New York Times and USA Today sites combined, is as much an encyclopedia as a social outlet. Wikipedia has many rules, but they’re all highly breakable. (One essay states: “Ignore all rules.”) This philosophy, which some describe as the site’s “essence,” doesn’t always inspire goodwill. In September, John Seigenthaler Sr., former editor and publisher of the Tennessean newspaper, discovered that his Wikipedia bio claimed he’d had a hand in the assassinations of John and Robert Kennedy. The fiction had remained online for more than four months, uncorrected. Jimmy Wales, the founder of the site, acknowledged that the entry was “disgusting” and announced a new rule: Users can no longer contribute without first formally registering. (This has apparently done little to stop vandalism: A few weeks ago, someone rewrote the “Jimmy Wales” entry and said he’d been assassinated—by Seigenthaler’s wife.)
Wikipedia works on the premise that articles will steadily improve over time, in a sort of Darwinian process of natural selection. But users, who now have the power to change history—at least until someone catches them—aren’t always aiming for the larger good. Last year, former MTV host Adam Curry edited the “podcasting” entry to give himself more credit for the technology’s creation. He deleted other important figures in the field and inserted helpful phrases like “Thanks to Adam Curry . . . ”
Even Wales has rewritten his own biography, altering sentences about the role of his former employee Larry Sanger. On four occasions he changed the phrase “Wales and Sanger set up Wikipedia” to “Wales set up Wikipedia.” Fellow users barely questioned his decision to contribute. The culture of the encyclopedia is simple: If you see a problem, change it. If other people think you’re wrong, no big deal— they’ll change it. Nothing is permanent. One frequent user, Fang Aili, didn’t understand why Seigenthaler made such a fuss when he could have just taken out the libelous information himself. “Umm . . . Why didn’t he just press the ‘Edit’ button, for god’s sake? THAT’S WHAT IT’S THERE FOR. Jesus Christ.”
In 2000, Jimmy Wales, a futures and options trader with a fondness for Ayn Rand,
decided to start an open-content encyclopedia called Nupedia. “I saw it as a kind of social event,” he says, “the equivalent of a sports league—but for geeks.” He hired an acquaintance, Larry Sanger, a philosophy grad student at Ohio State University, to begin recruiting scholars and experts. Unlike what became Wikipedia, Nupedia would have a relatively traditional format, with each entry undergoing a seven-step editorial process. The first article, published in the summer of 2000, took more than four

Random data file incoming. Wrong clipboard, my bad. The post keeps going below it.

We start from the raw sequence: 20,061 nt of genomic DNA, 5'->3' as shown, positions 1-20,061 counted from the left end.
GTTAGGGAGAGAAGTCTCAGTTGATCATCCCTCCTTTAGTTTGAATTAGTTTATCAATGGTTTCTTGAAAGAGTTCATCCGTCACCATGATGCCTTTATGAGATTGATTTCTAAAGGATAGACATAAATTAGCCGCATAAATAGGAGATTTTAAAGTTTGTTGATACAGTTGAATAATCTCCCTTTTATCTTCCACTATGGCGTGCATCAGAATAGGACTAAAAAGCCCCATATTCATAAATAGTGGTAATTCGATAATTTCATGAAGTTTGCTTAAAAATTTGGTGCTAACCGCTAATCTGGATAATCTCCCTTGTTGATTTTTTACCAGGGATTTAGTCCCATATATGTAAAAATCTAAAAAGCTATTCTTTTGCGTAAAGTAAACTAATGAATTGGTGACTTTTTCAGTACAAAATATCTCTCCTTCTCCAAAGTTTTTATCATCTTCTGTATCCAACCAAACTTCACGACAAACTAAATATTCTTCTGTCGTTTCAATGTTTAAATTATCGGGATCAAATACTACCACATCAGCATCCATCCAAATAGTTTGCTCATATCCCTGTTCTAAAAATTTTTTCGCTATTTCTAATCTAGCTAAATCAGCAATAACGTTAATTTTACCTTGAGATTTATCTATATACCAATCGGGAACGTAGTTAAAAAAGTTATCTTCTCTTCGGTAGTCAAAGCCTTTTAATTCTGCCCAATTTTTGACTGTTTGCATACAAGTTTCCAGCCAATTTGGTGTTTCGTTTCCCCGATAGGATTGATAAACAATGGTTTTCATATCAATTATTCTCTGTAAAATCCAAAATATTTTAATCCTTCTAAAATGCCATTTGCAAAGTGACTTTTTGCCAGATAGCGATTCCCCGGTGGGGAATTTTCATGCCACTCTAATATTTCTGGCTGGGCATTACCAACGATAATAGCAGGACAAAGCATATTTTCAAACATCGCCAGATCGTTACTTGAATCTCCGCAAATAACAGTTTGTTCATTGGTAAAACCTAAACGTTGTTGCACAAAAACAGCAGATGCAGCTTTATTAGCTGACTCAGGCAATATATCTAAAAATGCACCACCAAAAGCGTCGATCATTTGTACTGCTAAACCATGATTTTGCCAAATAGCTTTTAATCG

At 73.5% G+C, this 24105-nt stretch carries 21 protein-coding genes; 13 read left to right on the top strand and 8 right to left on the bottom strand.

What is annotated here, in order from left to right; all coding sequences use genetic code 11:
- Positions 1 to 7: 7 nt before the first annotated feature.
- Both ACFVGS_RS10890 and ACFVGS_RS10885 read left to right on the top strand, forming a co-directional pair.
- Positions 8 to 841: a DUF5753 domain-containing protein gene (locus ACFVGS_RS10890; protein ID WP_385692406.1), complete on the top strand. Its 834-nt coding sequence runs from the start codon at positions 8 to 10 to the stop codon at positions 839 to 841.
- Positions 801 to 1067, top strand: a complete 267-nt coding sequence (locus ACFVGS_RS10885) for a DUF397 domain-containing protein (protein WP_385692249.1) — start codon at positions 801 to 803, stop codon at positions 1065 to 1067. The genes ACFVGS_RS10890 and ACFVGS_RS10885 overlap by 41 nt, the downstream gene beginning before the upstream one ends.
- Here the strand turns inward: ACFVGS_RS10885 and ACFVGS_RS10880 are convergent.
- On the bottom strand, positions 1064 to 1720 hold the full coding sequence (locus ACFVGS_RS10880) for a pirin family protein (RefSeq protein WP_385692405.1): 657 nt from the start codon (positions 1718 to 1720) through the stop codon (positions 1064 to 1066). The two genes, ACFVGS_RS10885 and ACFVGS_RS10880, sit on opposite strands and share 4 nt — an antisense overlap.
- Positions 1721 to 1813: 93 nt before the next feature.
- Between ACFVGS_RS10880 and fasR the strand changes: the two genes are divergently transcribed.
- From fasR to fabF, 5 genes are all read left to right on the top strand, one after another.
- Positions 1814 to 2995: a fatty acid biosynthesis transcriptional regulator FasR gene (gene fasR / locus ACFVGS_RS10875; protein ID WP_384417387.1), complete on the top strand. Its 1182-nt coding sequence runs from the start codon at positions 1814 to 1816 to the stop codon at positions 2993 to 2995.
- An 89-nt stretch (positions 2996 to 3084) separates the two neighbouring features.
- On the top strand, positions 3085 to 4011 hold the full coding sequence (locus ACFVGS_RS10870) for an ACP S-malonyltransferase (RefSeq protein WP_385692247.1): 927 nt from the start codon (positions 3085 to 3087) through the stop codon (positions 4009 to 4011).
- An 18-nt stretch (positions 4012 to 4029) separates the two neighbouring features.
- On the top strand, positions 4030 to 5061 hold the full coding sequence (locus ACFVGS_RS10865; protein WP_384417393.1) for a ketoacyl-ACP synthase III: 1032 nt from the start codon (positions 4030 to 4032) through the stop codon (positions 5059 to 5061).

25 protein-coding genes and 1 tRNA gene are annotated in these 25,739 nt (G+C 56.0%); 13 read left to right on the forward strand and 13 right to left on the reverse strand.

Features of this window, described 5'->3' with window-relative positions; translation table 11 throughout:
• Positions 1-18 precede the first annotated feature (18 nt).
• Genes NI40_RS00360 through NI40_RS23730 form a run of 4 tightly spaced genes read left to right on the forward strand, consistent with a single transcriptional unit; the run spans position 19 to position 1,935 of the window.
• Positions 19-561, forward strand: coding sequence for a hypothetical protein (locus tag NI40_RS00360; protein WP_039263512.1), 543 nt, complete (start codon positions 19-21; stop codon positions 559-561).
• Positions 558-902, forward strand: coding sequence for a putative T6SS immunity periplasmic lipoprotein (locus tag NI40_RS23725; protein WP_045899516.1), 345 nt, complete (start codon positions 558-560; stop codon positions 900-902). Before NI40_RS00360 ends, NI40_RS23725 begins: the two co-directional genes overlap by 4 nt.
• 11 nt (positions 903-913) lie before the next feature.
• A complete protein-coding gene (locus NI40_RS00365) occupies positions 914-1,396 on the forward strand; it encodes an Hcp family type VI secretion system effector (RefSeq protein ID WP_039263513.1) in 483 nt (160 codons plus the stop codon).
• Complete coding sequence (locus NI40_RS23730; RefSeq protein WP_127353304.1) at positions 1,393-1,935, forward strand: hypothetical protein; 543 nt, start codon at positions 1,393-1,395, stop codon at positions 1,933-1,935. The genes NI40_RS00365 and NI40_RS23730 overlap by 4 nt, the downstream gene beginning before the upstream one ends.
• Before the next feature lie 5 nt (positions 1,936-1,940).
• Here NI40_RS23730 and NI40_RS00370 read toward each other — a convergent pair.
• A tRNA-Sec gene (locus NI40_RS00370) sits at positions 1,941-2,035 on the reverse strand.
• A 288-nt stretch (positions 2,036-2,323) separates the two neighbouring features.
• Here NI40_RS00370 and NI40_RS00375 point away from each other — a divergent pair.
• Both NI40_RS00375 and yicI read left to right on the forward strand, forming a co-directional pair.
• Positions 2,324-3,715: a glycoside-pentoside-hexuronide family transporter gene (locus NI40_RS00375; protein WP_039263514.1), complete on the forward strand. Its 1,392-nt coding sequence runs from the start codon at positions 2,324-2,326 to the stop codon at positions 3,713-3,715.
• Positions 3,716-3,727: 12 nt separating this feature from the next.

months to complete. The subject was atonality.
By the end of the year, there were only 24 articles. As a side project, Wales used the wiki, a type of software that allows for constant collaboration, to create a second encyclopedia where people could mess around with the entries before they were formally reviewed. Sanger came up with the term Wikipedia (“a silly name for what was at first a very silly project”), and the site was launched on January 15, 2001,
now referred to by some users as Wikipedia Day. Within a month, the encyclopedia had 1,000 articles. After a year, there were more than 20,000.
Whose idea it was to use the wiki is a point of contention: In a recent essay on slashdot.com, Sanger says he proposed the idea and Wales was initially skeptical. Wales disagrees. The concept, he says, came from another employee, Jeremy Rosenfeld. Confident in his version of the story, Wales went ahead and tweaked the Wikipedia entry for “Larry Sanger” to reflect what he believed was the truth. Sanger was not amused: “Jimmy, I notice that you removed ‘conceived of’ from the description of my relationship to the origin of Wikipedia,” he wrote on a discussion page. “I didn’t conceive of it? It seems to me I did; it was, in a very robust sense, my idea. You remember this, I’m sure.”
From the beginning, Wikipedia has presented the notion that history was up for grabs. The site evolved into its own community before Wales and Sanger had a chance to evaluate how they should govern it. As Sanger describes it in his essay, Wikipedia “began as a good-natured anarchy, a sort of Rousseauian state of digital nature,” but the community soon expanded out of control. Within months, Sanger felt he’d already missed his chance to assert himself as an authority. His biggest mistake, he writes, was failing to recognize that Wikipedia was more than just an encyclopedia: It was its own “polity.” It needed “a representative legislative, a competent and fair judiciary, and an effective executive, all defined in advance by a charter.”